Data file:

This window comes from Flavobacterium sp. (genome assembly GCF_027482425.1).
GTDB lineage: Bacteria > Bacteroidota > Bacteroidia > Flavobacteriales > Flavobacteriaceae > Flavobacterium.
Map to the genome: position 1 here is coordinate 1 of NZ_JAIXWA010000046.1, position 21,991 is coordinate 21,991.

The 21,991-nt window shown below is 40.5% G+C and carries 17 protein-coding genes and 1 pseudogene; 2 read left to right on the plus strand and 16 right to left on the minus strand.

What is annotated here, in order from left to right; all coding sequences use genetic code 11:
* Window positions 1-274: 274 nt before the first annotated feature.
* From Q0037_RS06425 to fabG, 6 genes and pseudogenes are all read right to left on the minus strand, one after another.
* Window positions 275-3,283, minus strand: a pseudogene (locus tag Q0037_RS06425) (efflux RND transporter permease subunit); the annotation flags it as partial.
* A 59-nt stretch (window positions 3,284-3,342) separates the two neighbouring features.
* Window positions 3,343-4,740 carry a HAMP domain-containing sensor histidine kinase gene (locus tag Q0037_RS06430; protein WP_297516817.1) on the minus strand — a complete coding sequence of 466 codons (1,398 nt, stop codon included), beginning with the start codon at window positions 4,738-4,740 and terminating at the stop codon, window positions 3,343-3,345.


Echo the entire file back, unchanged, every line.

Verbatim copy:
This window comes from Flavobacterium sp. (genome assembly GCF_027482425.1).
GTDB lineage: Bacteria > Bacteroidota > Bacteroidia > Flavobacteriales > Flavobacteriaceae > Flavobacterium.
Map to the genome: position 1 here is coordinate 1 of NZ_JAIXWA010000046.1, position 21,991 is coordinate 21,991.

The 21,991-nt window shown below is 40.5% G+C and carries 17 protein-coding genes and 1 pseudogene; 2 read left to right on the plus strand and 16 right to left on the minus strand.

What is annotated here, in order from left to right; all coding sequences use genetic code 11:
* Window positions 1-274: 274 nt before the first annotated feature.
* From Q0037_RS06425 to fabG, 6 genes and pseudogenes are all read right to left on the minus strand, one after another.
* Window positions 275-3,283, minus strand: a pseudogene (locus tag Q0037_RS06425) (efflux RND transporter permease subunit); the annotation flags it as partial.
* A 59-nt stretch (window positions 3,284-3,342) separates the two neighbouring features.
* Window positions 3,343-4,740 carry a HAMP domain-containing sensor histidine kinase gene (locus tag Q0037_RS06430; protein WP_297516817.1) on the minus strand — a complete coding sequence of 466 codons (1,398 nt, stop codon included), beginning with the start codon at window positions 4,738-4,740 and terminating at the stop codon, window positions 3,343-3,345.